After months of system checks and orbital maneuvers, NOAA's new GOES-17 weather satellite has finally arrived at its permanent home 22,000 miles above the Earth's Western Hemisphere. The second of four satellites in an $11 billion upgrade to the United States' network of geostationary weather satellites, GOES-17 is already sending back some impressive preliminary high-resolution images of the West Coast of the continental U.S., Alaska, Hawaii and much of the Pacific Ocean.
"It’s like looking at an old grainy black and white photo vs. a digital camera snapping pictures in multiple colors in real time," James Yoe, the chief administrator of the Joint Center for Satellite Data Assimilation, told Earther of the upgraded capabilities GOES-17 provides. “That detail is not just a 'gee, wow neat' factor. That enables us to identify features in meteorology that can make forecasts that affect business and citizens."
Like its twin GOES-16, launched in 2016 and presently operating in the GOES-East position with a view of the Americas, GOES-17 is loaded with advanced instruments that allow for the detection of hazards and weather phenomena in near-real time. These include tracking of tropical cyclones, low clouds and fog, and fire track and intensity.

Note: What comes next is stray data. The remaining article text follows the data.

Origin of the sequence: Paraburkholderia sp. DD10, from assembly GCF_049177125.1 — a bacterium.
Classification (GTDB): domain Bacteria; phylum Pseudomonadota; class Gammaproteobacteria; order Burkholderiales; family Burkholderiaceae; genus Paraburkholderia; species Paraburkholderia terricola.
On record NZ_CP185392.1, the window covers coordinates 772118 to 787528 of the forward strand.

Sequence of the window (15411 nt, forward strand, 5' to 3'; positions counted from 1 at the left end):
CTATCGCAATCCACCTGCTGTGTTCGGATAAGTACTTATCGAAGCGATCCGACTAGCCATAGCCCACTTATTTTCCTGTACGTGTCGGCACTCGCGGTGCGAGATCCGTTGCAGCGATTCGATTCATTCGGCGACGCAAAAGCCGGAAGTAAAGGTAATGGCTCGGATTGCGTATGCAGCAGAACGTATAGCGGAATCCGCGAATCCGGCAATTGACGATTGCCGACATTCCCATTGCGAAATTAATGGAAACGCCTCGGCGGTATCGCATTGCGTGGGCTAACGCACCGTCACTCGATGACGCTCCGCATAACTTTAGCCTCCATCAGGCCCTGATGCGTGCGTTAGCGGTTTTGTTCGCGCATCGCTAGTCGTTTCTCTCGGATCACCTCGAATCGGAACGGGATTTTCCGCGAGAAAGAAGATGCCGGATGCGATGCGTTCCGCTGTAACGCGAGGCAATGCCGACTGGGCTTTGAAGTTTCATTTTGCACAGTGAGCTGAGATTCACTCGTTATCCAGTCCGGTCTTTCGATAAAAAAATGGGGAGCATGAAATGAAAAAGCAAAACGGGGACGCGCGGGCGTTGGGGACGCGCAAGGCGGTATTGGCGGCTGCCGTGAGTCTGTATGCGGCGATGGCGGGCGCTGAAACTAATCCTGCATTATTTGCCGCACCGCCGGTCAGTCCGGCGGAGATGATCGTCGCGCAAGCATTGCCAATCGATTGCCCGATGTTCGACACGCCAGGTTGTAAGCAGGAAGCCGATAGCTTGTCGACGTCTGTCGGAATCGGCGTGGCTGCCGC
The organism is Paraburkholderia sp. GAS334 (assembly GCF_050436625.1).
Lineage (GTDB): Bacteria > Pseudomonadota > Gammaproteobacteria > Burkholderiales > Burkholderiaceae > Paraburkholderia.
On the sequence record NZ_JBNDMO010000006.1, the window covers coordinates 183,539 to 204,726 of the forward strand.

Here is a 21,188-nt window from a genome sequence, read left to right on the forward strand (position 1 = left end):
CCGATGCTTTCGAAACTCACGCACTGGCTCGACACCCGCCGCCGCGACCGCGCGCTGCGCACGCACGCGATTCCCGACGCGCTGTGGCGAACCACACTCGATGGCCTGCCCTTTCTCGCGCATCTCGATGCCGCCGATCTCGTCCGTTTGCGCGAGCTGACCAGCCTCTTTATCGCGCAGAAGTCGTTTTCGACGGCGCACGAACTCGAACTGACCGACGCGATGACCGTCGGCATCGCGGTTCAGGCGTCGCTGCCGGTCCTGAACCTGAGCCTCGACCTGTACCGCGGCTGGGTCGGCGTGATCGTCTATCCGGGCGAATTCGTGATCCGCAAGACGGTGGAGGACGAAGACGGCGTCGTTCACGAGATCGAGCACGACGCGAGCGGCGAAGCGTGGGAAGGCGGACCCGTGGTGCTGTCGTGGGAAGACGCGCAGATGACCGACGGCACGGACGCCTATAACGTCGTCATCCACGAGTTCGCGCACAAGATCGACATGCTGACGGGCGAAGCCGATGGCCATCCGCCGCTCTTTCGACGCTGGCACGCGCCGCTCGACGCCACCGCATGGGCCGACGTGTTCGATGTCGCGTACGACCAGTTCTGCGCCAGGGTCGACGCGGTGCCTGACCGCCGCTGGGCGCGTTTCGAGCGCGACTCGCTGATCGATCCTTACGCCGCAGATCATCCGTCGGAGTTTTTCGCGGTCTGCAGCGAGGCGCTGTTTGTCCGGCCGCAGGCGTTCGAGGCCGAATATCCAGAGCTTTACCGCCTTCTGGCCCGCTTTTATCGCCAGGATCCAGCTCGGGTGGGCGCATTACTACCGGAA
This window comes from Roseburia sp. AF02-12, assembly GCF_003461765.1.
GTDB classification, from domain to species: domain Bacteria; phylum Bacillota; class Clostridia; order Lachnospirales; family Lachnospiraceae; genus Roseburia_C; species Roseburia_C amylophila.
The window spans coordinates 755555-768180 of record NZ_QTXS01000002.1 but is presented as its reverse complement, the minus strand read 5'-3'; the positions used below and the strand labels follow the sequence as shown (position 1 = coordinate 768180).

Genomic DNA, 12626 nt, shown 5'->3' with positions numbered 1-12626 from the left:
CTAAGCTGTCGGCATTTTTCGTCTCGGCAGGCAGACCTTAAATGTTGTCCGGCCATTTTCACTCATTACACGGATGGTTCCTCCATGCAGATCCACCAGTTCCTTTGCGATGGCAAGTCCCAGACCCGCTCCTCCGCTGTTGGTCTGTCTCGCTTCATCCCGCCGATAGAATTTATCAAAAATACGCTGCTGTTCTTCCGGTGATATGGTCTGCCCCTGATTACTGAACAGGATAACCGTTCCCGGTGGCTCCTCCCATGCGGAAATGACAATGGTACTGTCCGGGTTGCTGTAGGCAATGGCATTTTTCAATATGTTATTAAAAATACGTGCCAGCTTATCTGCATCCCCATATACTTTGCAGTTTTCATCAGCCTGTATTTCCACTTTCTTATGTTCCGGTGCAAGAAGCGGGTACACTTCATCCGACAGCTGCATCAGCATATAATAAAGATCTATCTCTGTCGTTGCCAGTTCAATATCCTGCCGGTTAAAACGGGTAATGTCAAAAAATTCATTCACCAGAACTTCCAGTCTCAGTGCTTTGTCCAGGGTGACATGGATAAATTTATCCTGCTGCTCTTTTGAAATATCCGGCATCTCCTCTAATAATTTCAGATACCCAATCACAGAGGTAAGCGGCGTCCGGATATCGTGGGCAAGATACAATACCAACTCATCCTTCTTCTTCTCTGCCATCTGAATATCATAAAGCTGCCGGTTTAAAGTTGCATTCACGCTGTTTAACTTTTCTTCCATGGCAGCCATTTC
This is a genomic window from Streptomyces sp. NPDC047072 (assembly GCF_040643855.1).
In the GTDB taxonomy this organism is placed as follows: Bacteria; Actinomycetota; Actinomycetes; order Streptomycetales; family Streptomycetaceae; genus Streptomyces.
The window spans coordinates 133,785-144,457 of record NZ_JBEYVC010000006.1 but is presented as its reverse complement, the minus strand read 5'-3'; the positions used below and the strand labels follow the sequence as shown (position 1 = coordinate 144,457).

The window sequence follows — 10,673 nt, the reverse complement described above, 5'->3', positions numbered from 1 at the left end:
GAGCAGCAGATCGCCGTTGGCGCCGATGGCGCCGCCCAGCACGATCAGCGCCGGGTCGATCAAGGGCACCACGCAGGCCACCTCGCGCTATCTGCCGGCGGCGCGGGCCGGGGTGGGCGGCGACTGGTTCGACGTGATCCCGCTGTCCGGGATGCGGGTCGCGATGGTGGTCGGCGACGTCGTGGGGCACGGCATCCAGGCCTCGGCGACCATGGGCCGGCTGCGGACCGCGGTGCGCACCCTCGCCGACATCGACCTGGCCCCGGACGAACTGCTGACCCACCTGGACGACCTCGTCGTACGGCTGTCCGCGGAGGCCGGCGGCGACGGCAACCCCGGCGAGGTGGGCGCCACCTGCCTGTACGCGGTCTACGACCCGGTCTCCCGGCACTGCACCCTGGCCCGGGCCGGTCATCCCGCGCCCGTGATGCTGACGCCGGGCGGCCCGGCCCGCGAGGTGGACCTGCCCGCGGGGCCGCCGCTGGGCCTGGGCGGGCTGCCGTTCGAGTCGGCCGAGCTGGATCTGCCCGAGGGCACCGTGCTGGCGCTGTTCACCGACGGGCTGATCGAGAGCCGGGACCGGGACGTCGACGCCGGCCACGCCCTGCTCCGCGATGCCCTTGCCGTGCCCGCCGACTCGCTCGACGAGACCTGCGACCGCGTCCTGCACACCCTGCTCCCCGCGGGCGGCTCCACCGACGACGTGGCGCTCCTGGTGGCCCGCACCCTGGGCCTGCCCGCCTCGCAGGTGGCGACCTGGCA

That latter feature, as shown below, was recently tested over the devastating Woolsey Fire that continues to burn in the California counties of Los Angeles and Ventura.
GOES-17 also is equipped with the Geostationary Lightning Mapper (GLM), a powerful tool that can capture 500 images per second, giving forecasters unprecedented data on storm formation and intensity. In addition to greatly improving warnings for mariners and aviators at sea, the GLM also will help firefighters identify areas prone to wildfires from lightning strikes.
You can see a preliminary test of GOES-17's high-def lightning tracking, captured in May 2018, below.
Over the next several weeks, NOAA scientists will continue testing and tweaking GOES-17 from its new location. On Dec. 10, the satellite officially enters operational service as NOAA's new GOES-West eye-in-the-sky, providing the agency with unprecedented high-definition coverage of an area from Africa's western coast to New Zealand.
"It's not often that you get to build something that touches hundreds of millions of people," Tim Gasparrini, vice president for the GOES program at Lockheed Martin, told Spaceflight Now. "In the same facility, we build planetary spacecraft and those go out and do phenomenal science, but this one actually touches the lives and protects the property of hundreds of millions of people."